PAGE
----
Discussion: Mining local procurement – a necessary lever to overcome the resource curse

News, 24 May 2019
The creation of a global standard on local procurement reporting for mining companies will be discussed in the latest IIED seminar on 10 June, featuring Jeff Geipel, founder and managing director of Mining Shared Value.

Timber, pipes and other construction materials are piled up in front of a lorry

Most mine sites spend more money on procurement of goods and services than they do on on taxes, employees and community investment combined. Mining has massive potential benefit for economic and social development in host countries. But civil society and official development assistance (ODA) providers have focused relatively little work and resources on the issue of backward linkages from mine sites to upstream suppliers – especially relative to transparency and use of mining tax revenue

Noticing this gap, the Mining Shared Value (MSV) initiative of Engineers Without Borders Canada was created in 2012 to act as a non-profit organisation to push and empower the global mining sector to increase local procurement in the countries and communities that choose to host extraction.

Join us on Monday, 10 June at IIED's headquarters in London to hear from Jeff Geipel, founder and managing director of MSV.

In this seminar, Geipel will show how maximising local procurement can make mining work for host countries, and discuss best practices for both governments and mining companies. He will also examine the latest developments across sub-Saharan Africa and other parts of the developing world, as governments increasingly implement local content requirements on investing mining companies.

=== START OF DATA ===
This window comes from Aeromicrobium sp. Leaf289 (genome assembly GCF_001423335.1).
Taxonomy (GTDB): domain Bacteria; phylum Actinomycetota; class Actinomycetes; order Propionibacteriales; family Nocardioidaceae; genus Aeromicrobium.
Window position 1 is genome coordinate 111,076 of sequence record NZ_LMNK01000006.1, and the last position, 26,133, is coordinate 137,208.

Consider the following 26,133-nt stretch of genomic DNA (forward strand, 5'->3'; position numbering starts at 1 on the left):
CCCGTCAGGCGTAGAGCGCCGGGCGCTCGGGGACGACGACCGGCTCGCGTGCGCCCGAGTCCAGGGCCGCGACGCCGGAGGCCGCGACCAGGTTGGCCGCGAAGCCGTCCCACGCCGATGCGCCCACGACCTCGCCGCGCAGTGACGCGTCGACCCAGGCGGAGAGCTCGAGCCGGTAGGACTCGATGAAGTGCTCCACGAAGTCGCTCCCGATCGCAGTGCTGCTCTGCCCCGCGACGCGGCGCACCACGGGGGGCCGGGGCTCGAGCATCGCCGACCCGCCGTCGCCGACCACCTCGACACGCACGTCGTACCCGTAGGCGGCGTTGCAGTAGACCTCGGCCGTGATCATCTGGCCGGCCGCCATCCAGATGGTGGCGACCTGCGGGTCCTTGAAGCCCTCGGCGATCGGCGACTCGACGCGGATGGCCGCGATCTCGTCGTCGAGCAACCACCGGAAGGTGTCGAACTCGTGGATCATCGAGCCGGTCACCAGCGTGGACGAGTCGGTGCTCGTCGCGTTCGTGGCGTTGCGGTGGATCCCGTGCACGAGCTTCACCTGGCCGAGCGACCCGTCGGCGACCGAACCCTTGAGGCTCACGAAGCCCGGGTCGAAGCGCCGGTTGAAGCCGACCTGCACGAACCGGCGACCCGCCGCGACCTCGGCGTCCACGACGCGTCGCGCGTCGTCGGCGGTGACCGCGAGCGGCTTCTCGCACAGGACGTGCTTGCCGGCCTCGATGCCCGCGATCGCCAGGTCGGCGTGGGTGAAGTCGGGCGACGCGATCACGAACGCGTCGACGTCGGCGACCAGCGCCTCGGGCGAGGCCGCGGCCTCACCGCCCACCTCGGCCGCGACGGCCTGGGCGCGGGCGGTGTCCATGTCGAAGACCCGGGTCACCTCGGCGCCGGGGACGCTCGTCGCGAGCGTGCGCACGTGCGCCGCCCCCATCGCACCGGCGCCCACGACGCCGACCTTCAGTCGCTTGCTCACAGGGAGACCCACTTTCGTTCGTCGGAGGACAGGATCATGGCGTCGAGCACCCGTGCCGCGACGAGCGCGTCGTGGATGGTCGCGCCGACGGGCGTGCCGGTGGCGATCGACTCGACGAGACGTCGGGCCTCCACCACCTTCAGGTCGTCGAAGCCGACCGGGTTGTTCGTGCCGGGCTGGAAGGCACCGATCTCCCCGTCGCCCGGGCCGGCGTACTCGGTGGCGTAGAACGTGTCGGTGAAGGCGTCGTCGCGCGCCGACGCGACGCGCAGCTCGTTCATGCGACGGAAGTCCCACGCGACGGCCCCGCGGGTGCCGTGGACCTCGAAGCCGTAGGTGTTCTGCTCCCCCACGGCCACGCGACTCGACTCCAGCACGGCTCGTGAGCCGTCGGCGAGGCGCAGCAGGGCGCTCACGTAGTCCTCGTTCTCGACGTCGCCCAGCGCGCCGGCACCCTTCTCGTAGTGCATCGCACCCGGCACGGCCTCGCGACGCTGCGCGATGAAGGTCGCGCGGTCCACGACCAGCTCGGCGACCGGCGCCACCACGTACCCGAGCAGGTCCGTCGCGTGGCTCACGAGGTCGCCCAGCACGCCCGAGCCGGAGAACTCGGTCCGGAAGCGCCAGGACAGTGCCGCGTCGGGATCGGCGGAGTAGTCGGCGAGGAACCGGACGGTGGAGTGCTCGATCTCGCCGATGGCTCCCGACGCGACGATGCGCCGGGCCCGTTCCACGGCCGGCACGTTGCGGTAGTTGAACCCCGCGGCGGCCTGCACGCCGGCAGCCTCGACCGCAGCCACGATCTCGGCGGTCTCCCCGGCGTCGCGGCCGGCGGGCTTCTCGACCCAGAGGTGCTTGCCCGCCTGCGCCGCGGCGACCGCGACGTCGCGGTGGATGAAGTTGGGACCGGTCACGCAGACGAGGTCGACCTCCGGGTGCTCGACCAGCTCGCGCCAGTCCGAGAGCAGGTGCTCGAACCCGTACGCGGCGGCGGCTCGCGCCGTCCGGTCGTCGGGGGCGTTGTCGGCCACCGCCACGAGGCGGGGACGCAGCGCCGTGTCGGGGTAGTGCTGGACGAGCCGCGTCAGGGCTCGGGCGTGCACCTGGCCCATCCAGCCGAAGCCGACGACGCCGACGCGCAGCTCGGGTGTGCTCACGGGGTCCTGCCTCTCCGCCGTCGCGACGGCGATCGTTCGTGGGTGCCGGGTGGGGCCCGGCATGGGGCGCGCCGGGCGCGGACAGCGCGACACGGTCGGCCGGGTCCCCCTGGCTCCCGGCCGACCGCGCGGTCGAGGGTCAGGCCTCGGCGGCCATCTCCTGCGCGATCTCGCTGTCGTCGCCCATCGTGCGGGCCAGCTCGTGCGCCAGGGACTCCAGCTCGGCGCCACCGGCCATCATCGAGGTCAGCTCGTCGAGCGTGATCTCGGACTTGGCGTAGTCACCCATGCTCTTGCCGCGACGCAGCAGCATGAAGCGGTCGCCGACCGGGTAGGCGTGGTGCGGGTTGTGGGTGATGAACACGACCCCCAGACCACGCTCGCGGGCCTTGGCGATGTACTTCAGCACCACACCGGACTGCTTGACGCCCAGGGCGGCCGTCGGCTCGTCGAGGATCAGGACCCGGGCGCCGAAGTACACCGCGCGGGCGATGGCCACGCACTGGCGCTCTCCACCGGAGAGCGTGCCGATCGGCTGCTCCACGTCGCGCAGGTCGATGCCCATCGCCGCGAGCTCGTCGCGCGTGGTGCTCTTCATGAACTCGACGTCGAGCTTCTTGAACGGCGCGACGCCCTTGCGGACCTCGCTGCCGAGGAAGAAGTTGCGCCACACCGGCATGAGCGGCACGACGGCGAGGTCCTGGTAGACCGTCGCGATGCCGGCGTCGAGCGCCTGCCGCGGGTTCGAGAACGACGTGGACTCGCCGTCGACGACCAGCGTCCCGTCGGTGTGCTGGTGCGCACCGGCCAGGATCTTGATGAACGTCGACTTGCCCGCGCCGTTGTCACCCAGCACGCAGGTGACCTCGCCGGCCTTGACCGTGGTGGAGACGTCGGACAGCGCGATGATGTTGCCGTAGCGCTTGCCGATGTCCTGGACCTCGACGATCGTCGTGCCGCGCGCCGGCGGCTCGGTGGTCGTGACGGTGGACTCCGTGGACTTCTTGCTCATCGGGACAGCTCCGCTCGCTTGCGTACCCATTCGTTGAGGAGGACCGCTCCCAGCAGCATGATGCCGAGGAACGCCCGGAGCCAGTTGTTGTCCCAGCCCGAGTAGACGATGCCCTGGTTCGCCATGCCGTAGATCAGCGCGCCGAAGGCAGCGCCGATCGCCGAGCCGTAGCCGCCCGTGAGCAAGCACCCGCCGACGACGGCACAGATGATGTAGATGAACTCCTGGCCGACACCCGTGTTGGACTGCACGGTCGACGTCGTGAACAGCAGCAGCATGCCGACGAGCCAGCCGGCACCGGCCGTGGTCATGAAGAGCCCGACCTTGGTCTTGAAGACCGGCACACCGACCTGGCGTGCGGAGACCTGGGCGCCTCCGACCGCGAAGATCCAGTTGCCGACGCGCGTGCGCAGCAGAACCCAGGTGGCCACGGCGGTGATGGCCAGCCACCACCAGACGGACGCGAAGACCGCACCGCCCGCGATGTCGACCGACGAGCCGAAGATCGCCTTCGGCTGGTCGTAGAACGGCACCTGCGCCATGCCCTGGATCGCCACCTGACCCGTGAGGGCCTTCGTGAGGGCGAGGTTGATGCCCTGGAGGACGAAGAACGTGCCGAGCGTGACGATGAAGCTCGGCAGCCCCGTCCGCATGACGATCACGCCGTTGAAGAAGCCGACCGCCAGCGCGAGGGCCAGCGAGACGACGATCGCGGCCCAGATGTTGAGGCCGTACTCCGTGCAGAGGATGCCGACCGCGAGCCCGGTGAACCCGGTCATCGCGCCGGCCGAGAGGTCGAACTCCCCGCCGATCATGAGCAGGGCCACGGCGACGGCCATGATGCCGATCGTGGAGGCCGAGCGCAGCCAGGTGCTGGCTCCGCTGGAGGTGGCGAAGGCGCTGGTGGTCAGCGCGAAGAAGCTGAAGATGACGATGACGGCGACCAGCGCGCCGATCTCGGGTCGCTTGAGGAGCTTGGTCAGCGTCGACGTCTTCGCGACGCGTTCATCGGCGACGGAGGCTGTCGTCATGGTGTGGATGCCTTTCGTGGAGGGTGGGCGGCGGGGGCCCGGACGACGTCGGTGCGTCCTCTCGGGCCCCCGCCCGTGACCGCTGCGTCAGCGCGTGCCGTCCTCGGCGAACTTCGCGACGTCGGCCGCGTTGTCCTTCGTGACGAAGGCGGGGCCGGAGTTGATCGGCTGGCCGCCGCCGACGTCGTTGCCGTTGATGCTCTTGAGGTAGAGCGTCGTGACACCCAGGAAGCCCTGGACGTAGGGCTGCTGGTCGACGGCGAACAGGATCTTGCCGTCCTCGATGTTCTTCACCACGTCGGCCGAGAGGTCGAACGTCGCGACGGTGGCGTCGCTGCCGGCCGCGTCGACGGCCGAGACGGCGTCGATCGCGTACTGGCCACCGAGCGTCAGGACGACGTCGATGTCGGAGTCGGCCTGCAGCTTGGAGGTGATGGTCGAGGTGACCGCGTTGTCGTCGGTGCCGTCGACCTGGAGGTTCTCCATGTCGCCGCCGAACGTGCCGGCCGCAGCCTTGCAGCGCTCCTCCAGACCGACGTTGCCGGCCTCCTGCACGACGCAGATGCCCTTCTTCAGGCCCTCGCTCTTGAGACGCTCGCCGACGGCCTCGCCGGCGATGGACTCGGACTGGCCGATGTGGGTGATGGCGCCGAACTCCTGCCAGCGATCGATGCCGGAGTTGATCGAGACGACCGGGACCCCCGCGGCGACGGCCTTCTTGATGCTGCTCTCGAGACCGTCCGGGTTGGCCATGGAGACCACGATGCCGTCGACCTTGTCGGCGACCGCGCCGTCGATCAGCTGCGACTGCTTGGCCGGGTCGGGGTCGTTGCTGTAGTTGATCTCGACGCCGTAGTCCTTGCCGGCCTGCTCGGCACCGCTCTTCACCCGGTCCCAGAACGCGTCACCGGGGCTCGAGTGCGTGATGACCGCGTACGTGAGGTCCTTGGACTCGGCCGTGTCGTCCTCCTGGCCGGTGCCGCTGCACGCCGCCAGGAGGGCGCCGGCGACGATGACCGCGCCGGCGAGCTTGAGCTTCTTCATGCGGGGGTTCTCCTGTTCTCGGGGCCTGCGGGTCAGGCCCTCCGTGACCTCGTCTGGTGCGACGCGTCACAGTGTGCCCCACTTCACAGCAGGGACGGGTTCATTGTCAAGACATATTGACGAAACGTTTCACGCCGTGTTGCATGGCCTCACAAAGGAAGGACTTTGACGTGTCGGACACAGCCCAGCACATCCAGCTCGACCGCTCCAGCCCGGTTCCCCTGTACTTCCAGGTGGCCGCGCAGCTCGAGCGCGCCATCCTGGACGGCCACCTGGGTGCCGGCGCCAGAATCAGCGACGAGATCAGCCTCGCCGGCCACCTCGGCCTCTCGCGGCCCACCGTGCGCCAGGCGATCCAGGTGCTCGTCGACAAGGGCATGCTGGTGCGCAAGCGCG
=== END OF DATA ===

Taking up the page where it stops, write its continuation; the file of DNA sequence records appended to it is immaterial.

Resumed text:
He will present successful models from Canada, where mining companies have worked with indigenous communities to drastically alleviate poverty with local procurement through community development agreements, and discuss the potential for these models to work in developing countries.

Geipel will cover MSV's current work with the World Bank and the Intergovernmental Forum on Mining, Minerals, Metals and Sustainable Development (IGF) on local content government policy, as well as the Mining Local Procurement Reporting Mechanism. This was commissioned by GIZ to create a standardised reporting framework so all mine sites provide the same set of information to host countries on their local procurement policies, programmes and results.

The presentation will be followed by a question-and-answer session, refreshments and networking.


For more information, contact Brendan Schwartz (brendan.schwartz@iied.org), senior researcher in IIED's Natural Resources research group

Was this page useful to you?